Sony just recently announced they would investing $1 billion more dollars into Epic Games, in order to help them create a metaverse aimed at children. While this is all well and good, I have one major issue with this–this money wasn’t diverted to help with the newly invented PlayStation Plus.
My only question is: Why? This decision doesn’t seem to fair well with recent comments made by PlayStation boss Jim Ryan, who said the company couldn’t afford to give away their exclusives to PlayStation Plus subscribers. That the studios who develop these titles need the revenue from these exclusive releases, because–it appears–Sony doesn’t want to invest in their own studios.
Instead, they are choosing to invest another billion dollars to Epic Games, of which they have already invested $450 million. Why is Sony deciding to do the bare minimum for their consumers? It’s just taking away from what could have been an amazing subscription service for the loyal fans who have stuck by them despite their failings.
I understood the initial reasoning behind Jim Ryan’s excuse, that PlayStation just couldn’t afford to invest that kind of money into a service that they don’t even know is going to work out for them. As Sony simply doesn’t have the same financial resources that Microsoft has, in which gives them a lot for freedom and leeway to take risks.
But this billion dollar deal has put an extremely sour taste in my mouth.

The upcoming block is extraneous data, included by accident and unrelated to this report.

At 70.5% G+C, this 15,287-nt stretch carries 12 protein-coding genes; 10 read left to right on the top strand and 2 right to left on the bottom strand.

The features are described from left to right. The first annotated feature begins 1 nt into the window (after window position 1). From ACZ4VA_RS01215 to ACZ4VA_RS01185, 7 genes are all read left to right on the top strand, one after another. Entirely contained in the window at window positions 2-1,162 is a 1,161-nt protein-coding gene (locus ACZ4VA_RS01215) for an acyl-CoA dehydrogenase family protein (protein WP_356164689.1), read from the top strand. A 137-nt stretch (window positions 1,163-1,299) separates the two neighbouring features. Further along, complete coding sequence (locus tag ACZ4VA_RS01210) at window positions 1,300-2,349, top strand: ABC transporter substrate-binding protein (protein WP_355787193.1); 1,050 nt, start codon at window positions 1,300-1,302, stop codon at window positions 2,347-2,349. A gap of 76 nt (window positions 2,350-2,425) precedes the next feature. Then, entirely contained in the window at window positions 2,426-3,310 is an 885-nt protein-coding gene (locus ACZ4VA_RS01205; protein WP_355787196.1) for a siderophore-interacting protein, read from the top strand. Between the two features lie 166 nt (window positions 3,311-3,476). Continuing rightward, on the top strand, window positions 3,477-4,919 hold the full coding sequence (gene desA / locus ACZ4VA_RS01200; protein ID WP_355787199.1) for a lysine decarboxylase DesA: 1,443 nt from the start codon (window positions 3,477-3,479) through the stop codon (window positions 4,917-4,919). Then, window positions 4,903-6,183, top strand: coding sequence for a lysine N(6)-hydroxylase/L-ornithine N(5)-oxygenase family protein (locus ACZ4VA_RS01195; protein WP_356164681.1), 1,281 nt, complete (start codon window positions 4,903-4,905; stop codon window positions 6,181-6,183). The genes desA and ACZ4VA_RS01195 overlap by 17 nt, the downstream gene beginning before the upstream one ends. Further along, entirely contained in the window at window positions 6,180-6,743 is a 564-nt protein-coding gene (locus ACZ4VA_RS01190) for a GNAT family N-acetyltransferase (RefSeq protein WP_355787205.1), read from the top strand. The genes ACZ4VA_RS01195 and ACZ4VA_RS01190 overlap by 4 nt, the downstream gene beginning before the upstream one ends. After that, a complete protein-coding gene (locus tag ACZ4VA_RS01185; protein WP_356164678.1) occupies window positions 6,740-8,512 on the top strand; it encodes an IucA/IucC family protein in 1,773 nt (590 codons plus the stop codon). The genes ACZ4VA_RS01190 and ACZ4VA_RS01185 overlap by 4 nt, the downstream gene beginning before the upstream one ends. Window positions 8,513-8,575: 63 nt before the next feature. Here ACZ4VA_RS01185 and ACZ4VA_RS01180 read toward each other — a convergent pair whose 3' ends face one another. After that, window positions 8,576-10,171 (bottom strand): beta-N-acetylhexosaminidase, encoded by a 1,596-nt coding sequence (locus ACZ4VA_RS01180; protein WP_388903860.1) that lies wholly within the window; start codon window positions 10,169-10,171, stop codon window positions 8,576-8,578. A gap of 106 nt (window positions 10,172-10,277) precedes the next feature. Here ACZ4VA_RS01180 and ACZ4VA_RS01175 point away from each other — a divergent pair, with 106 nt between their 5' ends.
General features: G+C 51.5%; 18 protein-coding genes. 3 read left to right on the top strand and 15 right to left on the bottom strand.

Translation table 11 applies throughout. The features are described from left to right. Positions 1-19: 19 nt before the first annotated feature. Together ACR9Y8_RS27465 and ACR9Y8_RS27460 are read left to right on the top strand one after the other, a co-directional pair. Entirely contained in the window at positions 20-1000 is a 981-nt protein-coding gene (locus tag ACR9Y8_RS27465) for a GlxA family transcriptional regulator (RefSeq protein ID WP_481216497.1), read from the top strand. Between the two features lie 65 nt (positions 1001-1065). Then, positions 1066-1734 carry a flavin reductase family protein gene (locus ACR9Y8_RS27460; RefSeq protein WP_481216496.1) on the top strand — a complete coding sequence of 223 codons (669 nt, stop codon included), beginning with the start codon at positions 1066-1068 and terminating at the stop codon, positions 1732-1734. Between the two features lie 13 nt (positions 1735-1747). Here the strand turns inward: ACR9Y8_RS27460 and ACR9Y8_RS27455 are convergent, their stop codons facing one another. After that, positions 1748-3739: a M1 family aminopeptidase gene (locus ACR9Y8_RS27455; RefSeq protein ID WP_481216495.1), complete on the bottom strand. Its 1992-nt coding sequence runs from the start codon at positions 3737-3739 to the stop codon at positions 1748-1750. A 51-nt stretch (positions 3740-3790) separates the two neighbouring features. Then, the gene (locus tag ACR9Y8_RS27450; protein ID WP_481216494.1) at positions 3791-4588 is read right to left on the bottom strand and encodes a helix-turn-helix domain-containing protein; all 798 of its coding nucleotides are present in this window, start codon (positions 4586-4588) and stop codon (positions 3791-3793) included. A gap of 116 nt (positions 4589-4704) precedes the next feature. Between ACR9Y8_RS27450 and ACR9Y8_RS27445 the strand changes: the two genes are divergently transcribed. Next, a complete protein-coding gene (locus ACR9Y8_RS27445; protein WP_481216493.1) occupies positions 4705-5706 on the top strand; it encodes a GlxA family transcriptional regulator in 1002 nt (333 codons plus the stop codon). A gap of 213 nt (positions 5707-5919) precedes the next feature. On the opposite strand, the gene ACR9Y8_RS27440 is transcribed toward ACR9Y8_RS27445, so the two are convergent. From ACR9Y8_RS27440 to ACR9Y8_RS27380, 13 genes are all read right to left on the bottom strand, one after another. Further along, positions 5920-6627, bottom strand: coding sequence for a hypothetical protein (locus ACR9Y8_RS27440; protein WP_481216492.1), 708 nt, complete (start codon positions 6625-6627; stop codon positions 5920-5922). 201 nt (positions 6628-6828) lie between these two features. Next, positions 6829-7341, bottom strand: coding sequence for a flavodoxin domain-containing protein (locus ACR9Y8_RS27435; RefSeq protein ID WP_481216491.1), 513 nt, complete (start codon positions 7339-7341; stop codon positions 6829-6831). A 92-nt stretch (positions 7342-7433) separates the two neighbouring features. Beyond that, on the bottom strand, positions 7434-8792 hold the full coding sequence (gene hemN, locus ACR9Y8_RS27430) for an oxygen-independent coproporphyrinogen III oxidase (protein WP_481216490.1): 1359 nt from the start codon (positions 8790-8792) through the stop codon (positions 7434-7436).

It means Sony has the financial backing to take risks, but they continually chose to go against their consumers and fans. This is something I just don’t understand. We keep you in business. Without the players, there wouldn’t be a PlayStation division to Sony’s company. When the players are not happy, they will play elsewhere–leaving Sony’s console for the sole purpose of playing those exclusives they covet so dearly.
In the end, it’s not my company. However, as a fan, it truly shows me where Sony’s priorities are. While, yes, all gaming companies are trying to make profit, the anti-consumer antics seen from Sony, and Nintendo over the years, are just mind blowing. While I lost my respect for these two companies years ago, I was honestly hoping that Microsoft’s hard push toward consumer fairness would have laid the groundwork for Sony to do something similar.
Unfortunately, I had way to much faith in humanity and was sorely disappointed. Will I move to an Xbox? No, but I likely won’t be paying for a Premium membership of PlayStation Plus either.